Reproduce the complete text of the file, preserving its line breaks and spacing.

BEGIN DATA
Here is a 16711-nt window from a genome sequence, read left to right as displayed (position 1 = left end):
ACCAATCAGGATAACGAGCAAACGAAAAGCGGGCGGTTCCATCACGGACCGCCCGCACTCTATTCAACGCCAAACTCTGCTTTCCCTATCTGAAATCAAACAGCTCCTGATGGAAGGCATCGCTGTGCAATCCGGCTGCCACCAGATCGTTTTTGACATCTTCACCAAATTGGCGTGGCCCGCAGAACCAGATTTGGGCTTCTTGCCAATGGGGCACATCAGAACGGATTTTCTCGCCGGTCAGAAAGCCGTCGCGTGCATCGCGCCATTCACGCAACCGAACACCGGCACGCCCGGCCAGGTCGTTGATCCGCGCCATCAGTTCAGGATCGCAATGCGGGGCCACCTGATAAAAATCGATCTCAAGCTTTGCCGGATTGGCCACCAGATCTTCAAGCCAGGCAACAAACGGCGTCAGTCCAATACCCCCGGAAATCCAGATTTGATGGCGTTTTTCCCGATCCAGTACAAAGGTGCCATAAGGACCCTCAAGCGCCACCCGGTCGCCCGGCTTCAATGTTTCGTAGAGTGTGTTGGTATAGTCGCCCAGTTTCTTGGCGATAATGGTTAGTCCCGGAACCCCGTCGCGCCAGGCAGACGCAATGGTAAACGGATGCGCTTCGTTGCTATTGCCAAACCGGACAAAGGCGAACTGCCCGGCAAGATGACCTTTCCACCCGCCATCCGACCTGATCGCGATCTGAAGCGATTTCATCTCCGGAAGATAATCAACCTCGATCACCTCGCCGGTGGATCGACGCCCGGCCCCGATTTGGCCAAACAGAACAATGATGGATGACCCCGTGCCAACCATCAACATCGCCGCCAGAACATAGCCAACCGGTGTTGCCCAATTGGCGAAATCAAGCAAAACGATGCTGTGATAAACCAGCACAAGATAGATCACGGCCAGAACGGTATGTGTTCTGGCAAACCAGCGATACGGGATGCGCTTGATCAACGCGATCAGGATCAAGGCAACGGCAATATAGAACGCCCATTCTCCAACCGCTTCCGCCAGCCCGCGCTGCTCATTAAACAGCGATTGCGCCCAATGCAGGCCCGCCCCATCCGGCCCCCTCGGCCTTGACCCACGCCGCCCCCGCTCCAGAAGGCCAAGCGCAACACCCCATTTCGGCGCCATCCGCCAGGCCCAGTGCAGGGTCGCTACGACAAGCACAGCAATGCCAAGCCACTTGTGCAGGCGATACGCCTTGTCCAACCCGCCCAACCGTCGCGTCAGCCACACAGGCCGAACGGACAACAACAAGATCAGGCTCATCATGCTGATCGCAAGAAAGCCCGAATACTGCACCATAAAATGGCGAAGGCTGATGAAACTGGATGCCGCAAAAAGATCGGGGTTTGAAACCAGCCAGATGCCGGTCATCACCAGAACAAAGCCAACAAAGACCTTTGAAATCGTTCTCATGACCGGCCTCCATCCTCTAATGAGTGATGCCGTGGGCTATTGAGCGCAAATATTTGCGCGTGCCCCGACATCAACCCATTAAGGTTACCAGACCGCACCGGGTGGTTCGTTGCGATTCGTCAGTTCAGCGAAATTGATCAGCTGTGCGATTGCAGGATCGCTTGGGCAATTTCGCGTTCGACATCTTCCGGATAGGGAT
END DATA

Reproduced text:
Here is a 16711-nt window from a genome sequence, read left to right as displayed (position 1 = left end):
ACCAATCAGGATAACGAGCAAACGAAAAGCGGGCGGTTCCATCACGGACCGCCCGCACTCTATTCAACGCCAAACTCTGCTTTCCCTATCTGAAATCAAACAGCTCCTGATGGAAGGCATCGCTGTGCAATCCGGCTGCCACCAGATCGTTTTTGACATCTTCACCAAATTGGCGTGGCCCGCAGAACCAGATTTGGGCTTCTTGCCAATGGGGCACATCAGAACGGATTTTCTCGCCGGTCAGAAAGCCGTCGCGTGCATCGCGCCATTCACGCAACCGAACACCGGCACGCCCGGCCAGGTCGTTGATCCGCGCCATCAGTTCAGGATCGCAATGCGGGGCCACCTGATAAAAATCGATCTCAAGCTTTGCCGGATTGGCCACCAGATCTTCAAGCCAGGCAACAAACGGCGTCAGTCCAATACCCCCGGAAATCCAGATTTGATGGCGTTTTTCCCGATCCAGTACAAAGGTGCCATAAGGACCCTCAAGCGCCACCCGGTCGCCCGGCTTCAATGTTTCGTAGAGTGTGTTGGTATAGTCGCCCAGTTTCTTGGCGATAATGGTTAGTCCCGGAACCCCGTCGCGCCAGGCAGACGCAATGGTAAACGGATGCGCTTCGTTGCTATTGCCAAACCGGACAAAGGCGAACTGCCCGGCAAGATGACCTTTCCACCCGCCATCCGACCTGATCGCGATCTGAAGCGATTTCATCTCCGGAAGATAATCAACCTCGATCACCTCGCCGGTGGATCGACGCCCGGCCCCGATTTGGCCAAACAGAACAATGATGGATGACCCCGTGCCAACCATCAACATCGCCGCCAGAACATAGCCAACCGGTGTTGCCCAATTGGCGAAATCAAGCAAAACGATGCTGTGATAAACCAGCACAAGATAGATCACGGCCAGAACGGTATGTGTTCTGGCAAACCAGCGATACGGGATGCGCTTGATCAACGCGATCAGGATCAAGGCAACGGCAATATAGAACGCCCATTCTCCAACCGCTTCCGCCAGCCCGCGCTGCTCATTAAACAGCGATTGCGCCCAATGCAGGCCCGCCCCATCCGGCCCCCTCGGCCTTGACCCACGCCGCCCCCGCTCCAGAAGGCCAAGCGCAACACCCCATTTCGGCGCCATCCGCCAGGCCCAGTGCAGGGTCGCTACGACAAGCACAGCAATGCCAAGCCACTTGTGCAGGCGATACGCCTTGTCCAACCCGCCCAACCGTCGCGTCAGCCACACAGGCCGAACGGACAACAACAAGATCAGGCTCATCATGCTGATCGCAAGAAAGCCCGAATACTGCACCATAAAATGGCGAAGGCTGATGAAACTGGATGCCGCAAAAAGATCGGGGTTTGAAACCAGCCAGATGCCGGTCATCACCAGAACAAAGCCAACAAAGACCTTTGAAATCGTTCTCATGACCGGCCTCCATCCTCTAATGAGTGATGCCGTGGGCTATTGAGCGCAAATATTTGCGCGTGCCCCGACATCAACCCATTAAGGTTACCAGACCGCACCGGGTGGTTCGTTGCGATTCGTCAGTTCAGCGAAATTGATCAGCTGTGCGATTGCAGGATCGCTTGGGCAATTTCGCGTTCGACATCTTCCGGATAGGGAT